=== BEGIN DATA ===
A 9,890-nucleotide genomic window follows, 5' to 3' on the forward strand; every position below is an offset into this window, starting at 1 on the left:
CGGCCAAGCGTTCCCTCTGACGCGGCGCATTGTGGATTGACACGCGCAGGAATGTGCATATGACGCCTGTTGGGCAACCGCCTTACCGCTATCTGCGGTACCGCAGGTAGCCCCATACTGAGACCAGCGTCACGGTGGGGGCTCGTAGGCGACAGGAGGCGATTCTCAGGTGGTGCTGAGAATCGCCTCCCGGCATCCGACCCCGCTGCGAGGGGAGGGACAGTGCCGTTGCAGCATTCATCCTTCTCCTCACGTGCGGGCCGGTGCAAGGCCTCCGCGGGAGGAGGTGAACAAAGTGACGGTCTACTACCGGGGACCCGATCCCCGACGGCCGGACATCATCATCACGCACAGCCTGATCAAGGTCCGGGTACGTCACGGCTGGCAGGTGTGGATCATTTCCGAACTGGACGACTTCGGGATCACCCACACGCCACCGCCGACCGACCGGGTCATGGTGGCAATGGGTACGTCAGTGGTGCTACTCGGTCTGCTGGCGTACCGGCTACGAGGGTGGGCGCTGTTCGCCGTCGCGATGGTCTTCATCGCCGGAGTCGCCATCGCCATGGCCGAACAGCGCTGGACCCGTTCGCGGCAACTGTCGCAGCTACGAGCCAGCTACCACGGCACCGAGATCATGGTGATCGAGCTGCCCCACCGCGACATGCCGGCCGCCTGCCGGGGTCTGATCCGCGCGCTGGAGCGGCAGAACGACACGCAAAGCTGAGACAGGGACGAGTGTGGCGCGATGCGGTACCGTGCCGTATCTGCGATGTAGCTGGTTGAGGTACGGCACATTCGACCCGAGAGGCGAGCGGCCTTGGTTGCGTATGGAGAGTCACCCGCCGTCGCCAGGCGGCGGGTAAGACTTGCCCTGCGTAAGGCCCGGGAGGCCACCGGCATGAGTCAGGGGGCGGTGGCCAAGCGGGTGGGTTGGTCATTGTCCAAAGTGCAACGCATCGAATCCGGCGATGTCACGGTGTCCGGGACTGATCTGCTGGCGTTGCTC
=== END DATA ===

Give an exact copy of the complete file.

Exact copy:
A 9,890-nucleotide genomic window follows, 5' to 3' on the forward strand; every position below is an offset into this window, starting at 1 on the left:
CGGCCAAGCGTTCCCTCTGACGCGGCGCATTGTGGATTGACACGCGCAGGAATGTGCATATGACGCCTGTTGGGCAACCGCCTTACCGCTATCTGCGGTACCGCAGGTAGCCCCATACTGAGACCAGCGTCACGGTGGGGGCTCGTAGGCGACAGGAGGCGATTCTCAGGTGGTGCTGAGAATCGCCTCCCGGCATCCGACCCCGCTGCGAGGGGAGGGACAGTGCCGTTGCAGCATTCATCCTTCTCCTCACGTGCGGGCCGGTGCAAGGCCTCCGCGGGAGGAGGTGAACAAAGTGACGGTCTACTACCGGGGACCCGATCCCCGACGGCCGGACATCATCATCACGCACAGCCTGATCAAGGTCCGGGTACGTCACGGCTGGCAGGTGTGGATCATTTCCGAACTGGACGACTTCGGGATCACCCACACGCCACCGCCGACCGACCGGGTCATGGTGGCAATGGGTACGTCAGTGGTGCTACTCGGTCTGCTGGCGTACCGGCTACGAGGGTGGGCGCTGTTCGCCGTCGCGATGGTCTTCATCGCCGGAGTCGCCATCGCCATGGCCGAACAGCGCTGGACCCGTTCGCGGCAACTGTCGCAGCTACGAGCCAGCTACCACGGCACCGAGATCATGGTGATCGAGCTGCCCCACCGCGACATGCCGGCCGCCTGCCGGGGTCTGATCCGCGCGCTGGAGCGGCAGAACGACACGCAAAGCTGAGACAGGGACGAGTGTGGCGCGATGCGGTACCGTGCCGTATCTGCGATGTAGCTGGTTGAGGTACGGCACATTCGACCCGAGAGGCGAGCGGCCTTGGTTGCGTATGGAGAGTCACCCGCCGTCGCCAGGCGGCGGGTAAGACTTGCCCTGCGTAAGGCCCGGGAGGCCACCGGCATGAGTCAGGGGGCGGTGGCCAAGCGGGTGGGTTGGTCATTGTCCAAAGTGCAACGCATCGAATCCGGCGATGTCACGGTGTCCGGGACTGATCTGCTGGCGTTGCTC